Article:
# Simulation of compound Poisson Process with Lognormal jumps?

So I have the next problem:

In order to simulate the ruin of a risk process I need, of course, to simulate the risk process itself but in this case this process has some characteristics that make it particularly hard for me.

The risk process (Compound Poisson Process) is as follows:

$$$$S_t=\sum_{i=0}^{N_t}X_i$$$$

Where $$\{N_t:t \geq 0\}$$ is a Poisson Process with intensity of $$\lambda$$ and $$X_i \sim LogNormal(\mu,\sigma^2), \forall i$$ where $$X_i$$ are independent of $$N_t$$.

First Idea

So, my first idea was to try to simulate this by using the Inverse Transform Technique: I would try to find the distribution of $$S_t$$, find its inverse function, and simulate it using values fromm a $$U(0,1)$$.

Following the above mentioned path I would have this:

$$$$P\{S_t=k\}=\sum_{n=k}^{\infty}P\{S_t=k | N_t=n\}P\{N_t=n\}$$$$

And this is where the issues start to appear because $$P\{S_t=k | N_t=n\}$$ implicates knowing the distribution of the sum of $$n$$ independent $$LogNormal(\mu,\sigma^2)$$ random varibles and, as mentioned by Glen_b in https://stats.stackexchange.com/q/238566 and by the next answer (in descendant order of upvotes), the resulting distribution is a quite hard one to work with and even harder considering that I would still need to find the product of it with my poisson density and -possibly- reduct it to an expression from where I can obtain an inverse function.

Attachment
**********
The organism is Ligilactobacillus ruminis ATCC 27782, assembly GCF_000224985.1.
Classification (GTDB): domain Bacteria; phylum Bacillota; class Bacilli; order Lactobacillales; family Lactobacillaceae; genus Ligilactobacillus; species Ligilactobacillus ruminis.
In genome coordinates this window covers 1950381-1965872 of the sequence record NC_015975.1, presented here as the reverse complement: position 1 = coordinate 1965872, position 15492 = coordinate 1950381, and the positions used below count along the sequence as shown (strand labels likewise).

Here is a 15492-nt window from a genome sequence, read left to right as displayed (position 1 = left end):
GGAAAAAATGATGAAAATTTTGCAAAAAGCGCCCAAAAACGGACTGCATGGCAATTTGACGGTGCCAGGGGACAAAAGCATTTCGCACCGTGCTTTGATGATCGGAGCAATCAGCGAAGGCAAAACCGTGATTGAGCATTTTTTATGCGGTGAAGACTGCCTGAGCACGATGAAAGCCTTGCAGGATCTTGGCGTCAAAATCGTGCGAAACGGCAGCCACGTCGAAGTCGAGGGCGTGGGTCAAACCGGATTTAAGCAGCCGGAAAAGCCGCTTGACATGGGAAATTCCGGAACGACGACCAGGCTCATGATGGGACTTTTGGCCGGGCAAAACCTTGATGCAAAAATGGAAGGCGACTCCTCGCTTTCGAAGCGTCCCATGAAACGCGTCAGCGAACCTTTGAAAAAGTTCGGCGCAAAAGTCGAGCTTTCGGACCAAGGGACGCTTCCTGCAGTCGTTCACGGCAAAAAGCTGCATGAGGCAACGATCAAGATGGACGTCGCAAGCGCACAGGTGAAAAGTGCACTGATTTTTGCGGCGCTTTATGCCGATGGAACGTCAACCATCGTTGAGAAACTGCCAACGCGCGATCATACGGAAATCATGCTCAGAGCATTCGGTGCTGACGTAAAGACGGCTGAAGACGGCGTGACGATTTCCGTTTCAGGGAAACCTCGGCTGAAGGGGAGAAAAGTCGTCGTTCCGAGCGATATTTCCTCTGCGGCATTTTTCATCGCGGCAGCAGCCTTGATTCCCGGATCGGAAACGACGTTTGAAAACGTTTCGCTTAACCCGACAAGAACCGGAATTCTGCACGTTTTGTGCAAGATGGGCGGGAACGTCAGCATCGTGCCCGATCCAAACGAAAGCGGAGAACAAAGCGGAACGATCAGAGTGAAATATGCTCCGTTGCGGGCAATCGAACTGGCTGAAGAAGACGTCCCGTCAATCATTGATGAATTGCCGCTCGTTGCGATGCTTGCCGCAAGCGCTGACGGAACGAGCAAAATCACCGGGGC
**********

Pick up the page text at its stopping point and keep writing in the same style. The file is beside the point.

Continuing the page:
Not that I don't find it interesting to follow the above mentioned path but I would rather either knowing a better way to simulate this process or something that helps me make the path that I suggested easier.

Second Idea

A new idea came to my mind, I could try to:

1.- Simulate a set $$\{N_i\}_i$$ of values from the underlying Poisson Process using that $$N_t \sim Poisson(\lambda t)$$ (based on the independence of it and the amounts $$X_i$$),

2.- Simulate $$N_i$$ values (for each $$N_i$$ obtained) from a $$LogNormal(\mu,\sigma^2)$$ random variable (based on the independence among the $$X_i$$),

3.- Sum the $$N_i$$ values obtained in 2 for each $$N_i$$ obtained in 1.

In the end, I would have $$|\{N_i\}_i|$$ (cardinality) simulations from the Compound Poisson Process.

All of this actually using the Inverse Transform Technique.